Wednesday, July 24, 2013
QUEENSTOWN–The weekend of Aug. 2 to 4 will see several events taking place in observance of Queen Anne’s County’s role in the War of 1812.
There will be events in the Queenstown/Grasonville area, Stevensville, and Centreville during the three-day period. All are projects of the Queen Anne’s County 1812 Commemoration Committee and the State of Maryland Bicentennial of the War of 1812 Commission.
The first event is at 6 p.m. Friday, Aug. 2 with the dedication of a sign at Broad Creek Cemetery in Stevensville to commemorate the British invasion of Kent Island. Parking will be available at nearby Christ Church and a shuttle will run between there and the cemetery. There is no parking at the cemetery, said Mary Margaret Revell Goodwin, chairperson of the county committee.
The weekend’s main event is the dedication of the new 1812 Memorial Park at Route 18 and Nesbit Road near Queenstown. That event, titled “Honoring Our 1812 Heroes,” takes place at 1 p.m. Saturday, Aug. 3. It will include the unveiling of a nearly 2-1/2-ton monument honoring the 20 men who stood against 300 British soldiers at Slippery Hill and won, preventing an attack on Queenstown.
The monument will include the names of all members of the Queen Anne’s County militia who served in the war. It was recently determined during a “massively challenging job” that there were 1,840 Queen Anne’s County men who served, according to Goodwin The local committee paid to have all the names tabulated in alphabetical order and she said everyone was surprised to find out there were so many.
“For years, it has never been known exactly how many militia were serving in the Maryland Militia from Queen Anne’s County,” she said. “F. Edward Wright did the phenomenal work of computing the names of all who fought here from Queen Anne’s County.”
There will be a number of signs in the park telling the story of the Battle of Slippery Hill, information on the troops on both sides and their leaders, and the story of the local slave Nathan who is believed to have been the guide for the British amphibious attack on Queenstown. Also included will be a list of all the slaves who went with the British at the time and their owners. There is also a portion of a newly discovered letter from Maj. William Hopper Nicholson, the American commander, who attempted to retrieve slaves from British ships, according to Goodwin.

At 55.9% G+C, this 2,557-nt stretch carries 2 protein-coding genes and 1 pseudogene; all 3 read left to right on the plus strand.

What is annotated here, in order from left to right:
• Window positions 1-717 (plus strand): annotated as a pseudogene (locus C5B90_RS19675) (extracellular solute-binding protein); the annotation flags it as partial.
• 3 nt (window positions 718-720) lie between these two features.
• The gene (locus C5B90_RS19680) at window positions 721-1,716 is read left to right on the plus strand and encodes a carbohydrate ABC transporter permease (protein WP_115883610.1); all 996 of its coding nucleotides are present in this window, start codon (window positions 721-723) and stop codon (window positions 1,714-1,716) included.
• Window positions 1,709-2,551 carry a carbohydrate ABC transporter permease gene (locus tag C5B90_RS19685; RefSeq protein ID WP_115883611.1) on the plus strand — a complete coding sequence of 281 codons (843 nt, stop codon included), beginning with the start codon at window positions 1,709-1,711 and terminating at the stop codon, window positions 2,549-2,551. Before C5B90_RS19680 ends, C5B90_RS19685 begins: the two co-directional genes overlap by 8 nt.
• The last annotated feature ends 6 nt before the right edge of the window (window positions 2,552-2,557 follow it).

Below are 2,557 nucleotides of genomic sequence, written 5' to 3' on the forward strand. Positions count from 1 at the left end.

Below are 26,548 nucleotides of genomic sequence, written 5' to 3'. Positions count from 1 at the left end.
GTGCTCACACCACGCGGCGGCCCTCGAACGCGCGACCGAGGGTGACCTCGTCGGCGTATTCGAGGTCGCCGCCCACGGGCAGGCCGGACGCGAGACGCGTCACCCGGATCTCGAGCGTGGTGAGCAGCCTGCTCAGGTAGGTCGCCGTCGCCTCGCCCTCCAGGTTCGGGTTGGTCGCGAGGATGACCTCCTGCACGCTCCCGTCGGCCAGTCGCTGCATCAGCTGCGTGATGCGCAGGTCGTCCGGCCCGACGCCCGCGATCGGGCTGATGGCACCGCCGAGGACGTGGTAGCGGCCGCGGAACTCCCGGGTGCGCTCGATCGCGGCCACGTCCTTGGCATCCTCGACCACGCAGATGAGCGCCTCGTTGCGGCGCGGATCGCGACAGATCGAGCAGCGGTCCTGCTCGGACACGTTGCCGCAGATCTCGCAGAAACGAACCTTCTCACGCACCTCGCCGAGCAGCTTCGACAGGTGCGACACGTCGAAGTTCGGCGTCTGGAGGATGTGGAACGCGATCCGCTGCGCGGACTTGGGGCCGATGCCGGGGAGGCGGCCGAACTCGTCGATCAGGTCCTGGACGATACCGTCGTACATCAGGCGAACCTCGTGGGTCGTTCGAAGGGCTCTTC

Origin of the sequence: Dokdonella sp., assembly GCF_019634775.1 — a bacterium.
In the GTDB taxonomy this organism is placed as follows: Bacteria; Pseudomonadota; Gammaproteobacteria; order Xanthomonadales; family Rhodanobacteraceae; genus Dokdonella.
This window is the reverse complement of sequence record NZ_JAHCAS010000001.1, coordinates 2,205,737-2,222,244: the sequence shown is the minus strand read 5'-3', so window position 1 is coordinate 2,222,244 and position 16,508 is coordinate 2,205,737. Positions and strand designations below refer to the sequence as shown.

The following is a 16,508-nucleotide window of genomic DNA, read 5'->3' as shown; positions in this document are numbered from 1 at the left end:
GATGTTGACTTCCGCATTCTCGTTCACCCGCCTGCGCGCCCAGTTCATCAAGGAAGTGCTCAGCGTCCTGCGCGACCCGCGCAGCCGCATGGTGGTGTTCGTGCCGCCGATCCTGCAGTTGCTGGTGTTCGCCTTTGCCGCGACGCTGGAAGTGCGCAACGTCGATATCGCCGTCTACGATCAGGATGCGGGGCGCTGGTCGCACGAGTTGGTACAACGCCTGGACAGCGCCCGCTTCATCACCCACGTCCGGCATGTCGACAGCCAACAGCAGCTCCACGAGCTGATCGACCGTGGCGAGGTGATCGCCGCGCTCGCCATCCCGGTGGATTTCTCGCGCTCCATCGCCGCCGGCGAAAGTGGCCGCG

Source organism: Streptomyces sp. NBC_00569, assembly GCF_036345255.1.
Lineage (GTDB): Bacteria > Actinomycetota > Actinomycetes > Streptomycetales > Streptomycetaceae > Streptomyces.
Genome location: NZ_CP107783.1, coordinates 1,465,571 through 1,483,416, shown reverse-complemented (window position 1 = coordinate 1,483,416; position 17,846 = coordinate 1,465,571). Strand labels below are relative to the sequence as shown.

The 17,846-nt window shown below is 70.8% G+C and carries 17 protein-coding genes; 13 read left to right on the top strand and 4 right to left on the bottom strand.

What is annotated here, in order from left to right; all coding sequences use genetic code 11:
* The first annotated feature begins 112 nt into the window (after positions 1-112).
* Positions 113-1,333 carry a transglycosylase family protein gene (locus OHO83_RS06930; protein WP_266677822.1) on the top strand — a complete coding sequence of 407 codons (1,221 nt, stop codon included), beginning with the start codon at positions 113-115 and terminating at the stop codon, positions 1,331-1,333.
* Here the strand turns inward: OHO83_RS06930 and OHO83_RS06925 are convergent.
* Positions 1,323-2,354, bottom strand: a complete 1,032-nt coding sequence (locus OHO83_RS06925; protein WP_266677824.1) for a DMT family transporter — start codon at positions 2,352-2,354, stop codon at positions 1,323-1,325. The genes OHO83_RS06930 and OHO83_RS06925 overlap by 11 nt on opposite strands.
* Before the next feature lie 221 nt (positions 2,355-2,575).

There is no parking on Nesbit Road or Route 18 in the area so parking must be done on Shore Way Drive, Leonard Smith Drive and adjacent parking sites. Goodwin urges that people coming to the dedication bring lawn chairs and umbrellas to protect them from the summer heat.
At 6 p.m. on the same day, another sign will be dedicated at the point of Blue Bay Farm Road and Route 8 in Stevensville that deals with the British headquarters on Kent Island and a local resident whose home was taken over by the British.
The weekend concludes with two events Sunday, Aug. 4, in Centreville. The first will be at 1:30 p.m. on the courthouse green where a sign will be dedicated commemorating the county’s militia and the courthouse’s use as an Army recruiting office.
An hour later a sign will be dedicated at Centreville Wharf telling the story of Fort Point and its role in protecting the Corsica River.
The newly formed Eastern Shore Militia will participate at all of the events and there will also be a fife and drum corps at the park dedication. All of the events are free and open to the public.
The commission also said memorial bricks to be placed at the Memorial Park are still available for purchase. For information, call 410-758-2727.